I don’t believe in rock stars.

Dylan or Morrison?
Dylan by a landslide. Even though he was very unique, I can’t see Morrison’s ability past the Doors. They did both put out really bad poetry books even though they were great songwriters. Funny how great talents don’t always translate through different mediums but you’ve got to respect the ambition.

Sex, drugs and rock ‘n’ roll – jaded stereotype or the meaning of life?
Neither. I see people out on the road trying to live up to the washed-out hedonistic rocker image and it saddens me. Damaged bodies, family wreckage and death of spirit line the roadside out here and it’s a drag to see. Personally, I have no interest in living out someone’s unrequited fantasies. You want to get high? No problem, just never let your heart take second place to your vices. I’m here to make music, that’s it.

Rock music – the spawn of the devil or a force for good?
I don’t believe in the devil.

Rock music – music for all or a tribal affair?
What? I’m not sure what you’re getting at. Everything is for everyone, it all depends on appetite and availability.

What would you say to people who say that rock or the rock era is dead?
Rock’n’roll is far from dead. The old era of rock’n’roll has definitely passed but the genre endures as I think it always will.

And finally, what are you up to at the moment?
At the moment we’re touring through Canada and fortunately the dates are selling out but damn it is COLD. With the recent release of Head Down, we’ll be touring through the end of the year with maybe a short break in there to make the next record. We have a European tour that starts in late March and brings us through the UK in the middle of April. I look forward to watching the band grow into itself more and more each time we hit the road.

CHEERS, JAY!

Catch Rival Sons on their UK tour this April

Rival Sons - UK tour dates Spring 2013

Rival Sons official site

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The Doors Examiner (Review)

Review of ‘Words and Music’ by Jim Cherry, 27 August 2012

It’s rare that I recommend a book to readers, Doors and rock fans without finishing it, but this one is a rare book that comes along far too seldom. It’s a book that Doors fans and rock fans will find well written, cogently thoughtful about Rock ’n’ Roll, and insightful of the artists and subjects author Michael Anthony tackles in “Words and Music: Excursions in the Art of Rock Fandom” as well as exciting to the reader.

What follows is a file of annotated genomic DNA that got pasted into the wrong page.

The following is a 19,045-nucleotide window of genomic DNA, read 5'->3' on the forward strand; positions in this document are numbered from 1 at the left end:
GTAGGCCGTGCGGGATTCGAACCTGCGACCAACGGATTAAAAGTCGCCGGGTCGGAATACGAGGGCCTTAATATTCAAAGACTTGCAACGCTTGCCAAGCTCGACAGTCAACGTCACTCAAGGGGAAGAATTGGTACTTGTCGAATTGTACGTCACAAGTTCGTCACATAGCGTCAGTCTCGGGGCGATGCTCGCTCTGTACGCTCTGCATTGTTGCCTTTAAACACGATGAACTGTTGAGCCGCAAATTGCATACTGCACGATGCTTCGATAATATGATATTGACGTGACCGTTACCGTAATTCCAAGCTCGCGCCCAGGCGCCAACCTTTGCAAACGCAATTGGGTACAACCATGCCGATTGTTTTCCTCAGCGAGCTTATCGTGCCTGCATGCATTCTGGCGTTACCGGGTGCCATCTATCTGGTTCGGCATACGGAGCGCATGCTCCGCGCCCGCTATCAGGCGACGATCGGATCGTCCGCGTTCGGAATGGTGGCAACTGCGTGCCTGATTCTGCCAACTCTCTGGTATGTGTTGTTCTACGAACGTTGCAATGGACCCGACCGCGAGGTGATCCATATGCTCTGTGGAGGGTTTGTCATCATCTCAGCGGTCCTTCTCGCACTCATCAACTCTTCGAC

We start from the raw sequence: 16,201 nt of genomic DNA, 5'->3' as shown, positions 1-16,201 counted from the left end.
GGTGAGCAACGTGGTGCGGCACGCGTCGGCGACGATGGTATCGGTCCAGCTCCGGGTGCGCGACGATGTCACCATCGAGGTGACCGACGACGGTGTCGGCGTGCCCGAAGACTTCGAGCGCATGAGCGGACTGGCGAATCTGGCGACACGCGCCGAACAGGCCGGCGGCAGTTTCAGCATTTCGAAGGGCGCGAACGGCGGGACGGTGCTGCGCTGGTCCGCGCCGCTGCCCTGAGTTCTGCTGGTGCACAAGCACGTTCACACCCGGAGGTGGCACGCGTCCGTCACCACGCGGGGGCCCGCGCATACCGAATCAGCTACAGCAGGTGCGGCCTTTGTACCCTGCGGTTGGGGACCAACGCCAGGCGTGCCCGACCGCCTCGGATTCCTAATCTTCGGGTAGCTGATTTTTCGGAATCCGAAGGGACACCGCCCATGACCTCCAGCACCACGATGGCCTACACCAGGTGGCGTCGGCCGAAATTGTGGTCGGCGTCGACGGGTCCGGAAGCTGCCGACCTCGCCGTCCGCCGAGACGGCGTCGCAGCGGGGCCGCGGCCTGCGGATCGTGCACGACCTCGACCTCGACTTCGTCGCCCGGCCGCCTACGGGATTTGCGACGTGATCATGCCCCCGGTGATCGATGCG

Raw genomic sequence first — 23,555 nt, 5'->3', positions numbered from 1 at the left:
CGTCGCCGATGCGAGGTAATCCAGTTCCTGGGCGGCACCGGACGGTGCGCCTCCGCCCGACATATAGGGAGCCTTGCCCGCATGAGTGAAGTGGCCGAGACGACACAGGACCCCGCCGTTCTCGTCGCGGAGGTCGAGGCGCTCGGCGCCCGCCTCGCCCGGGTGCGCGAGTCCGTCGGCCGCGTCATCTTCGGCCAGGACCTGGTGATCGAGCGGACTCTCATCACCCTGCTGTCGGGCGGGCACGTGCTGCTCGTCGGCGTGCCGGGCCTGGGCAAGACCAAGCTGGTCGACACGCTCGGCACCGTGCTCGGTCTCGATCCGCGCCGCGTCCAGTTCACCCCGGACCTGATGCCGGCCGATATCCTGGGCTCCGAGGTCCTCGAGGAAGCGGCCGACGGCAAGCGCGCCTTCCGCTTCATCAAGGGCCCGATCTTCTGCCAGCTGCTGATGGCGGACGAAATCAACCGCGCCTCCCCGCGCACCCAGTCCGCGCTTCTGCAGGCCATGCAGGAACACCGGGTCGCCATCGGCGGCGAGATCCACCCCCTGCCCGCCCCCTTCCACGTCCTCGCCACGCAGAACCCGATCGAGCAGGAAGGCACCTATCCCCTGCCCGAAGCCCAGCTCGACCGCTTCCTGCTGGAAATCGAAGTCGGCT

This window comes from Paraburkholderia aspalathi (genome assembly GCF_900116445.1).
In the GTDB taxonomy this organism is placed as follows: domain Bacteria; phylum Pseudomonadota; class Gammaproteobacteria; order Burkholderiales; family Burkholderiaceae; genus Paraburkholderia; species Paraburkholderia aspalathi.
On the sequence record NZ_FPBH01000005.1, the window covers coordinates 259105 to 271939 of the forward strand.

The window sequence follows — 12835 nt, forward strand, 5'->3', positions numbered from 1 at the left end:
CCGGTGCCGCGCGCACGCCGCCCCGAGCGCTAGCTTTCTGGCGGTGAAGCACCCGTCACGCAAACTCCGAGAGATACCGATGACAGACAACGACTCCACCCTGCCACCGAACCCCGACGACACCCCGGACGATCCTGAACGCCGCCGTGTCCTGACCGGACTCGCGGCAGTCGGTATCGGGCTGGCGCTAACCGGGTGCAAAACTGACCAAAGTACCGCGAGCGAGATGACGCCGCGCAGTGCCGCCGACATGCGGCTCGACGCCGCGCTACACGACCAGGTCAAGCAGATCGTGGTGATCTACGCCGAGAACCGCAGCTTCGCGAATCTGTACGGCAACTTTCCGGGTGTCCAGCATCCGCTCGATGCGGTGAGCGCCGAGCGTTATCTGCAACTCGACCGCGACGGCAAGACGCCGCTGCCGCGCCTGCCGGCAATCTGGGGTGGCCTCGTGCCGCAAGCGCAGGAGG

“Words and Music: Excursions in the Art of Rock Fandom” is a fan’s tour through fandom. Anthony is part Rock ‘n’ Roll philosopher, critic, fan, memoirist and raconteur. However, “Words and Music” is more than a fan’s diary or thoughts about his favorite bands, Anthony dares to go deeper and explore the meaning of the music, groups and albums that are part of his life and a part of our lives. Some of the questions he tackles in “Words and Music” are, what does happen if you play ‘Stairway to Heaven’ backwards? Do you have to sell your soul to Rock ‘n’ Roll? And the origins of Bob Dylan’s name?

Of course “Words and Music” has a chapter on The Doors. At first I was a little bit worried as the chapter was titled “Morrison Hotel”, which seemed a little too predictable. When I got into the chapter I found that Anthony is one of the few people that got Morrison right! Anthony’s analysis, on The Doors and their music, seems right on to me. Even for the highly subjective such as why “Strange Days” is The Doors best album, there’s even room for disagreement on “Riders on the Storm”, but Anthony hits on the darker elements of “Roadhouse Blues” because of its rollicking good time feel, which is usually missed or overlooked by writers.

The book isn’t written in any overly mannered analysis or didactic writing of the critic, but in an easily readable language of a fan. Anthony’s genuine excitement about Rock ‘n’ Roll comes through in the writing and is infectious to the reader. You will find yourself considering fandom and your favorite singer in a different way, or perhaps it will reinforce what you were already thinking about the group. Either way, it will get you thinking a little more deeply about Rock ‘n’ Roll.

I’m going to finish reading “Words and Music” and you should click on the link and buy your copy today. You can buy “Words and Music: Excursions in the Art of Rock Fandom” at Michael Anthony’s website and blog at WordPress.com

5 stars out of 5

See this review on The Doors Examiner: http://www.examiner.com/review/words-and-music-excursions-the-art-of-rock-fandom-review

Please visit and browse The Doors Examiner: http://www.examiner.com/the-doors-in-national/jim-cherry

Warning: Jim Cherry writes under the influence of rock and roll!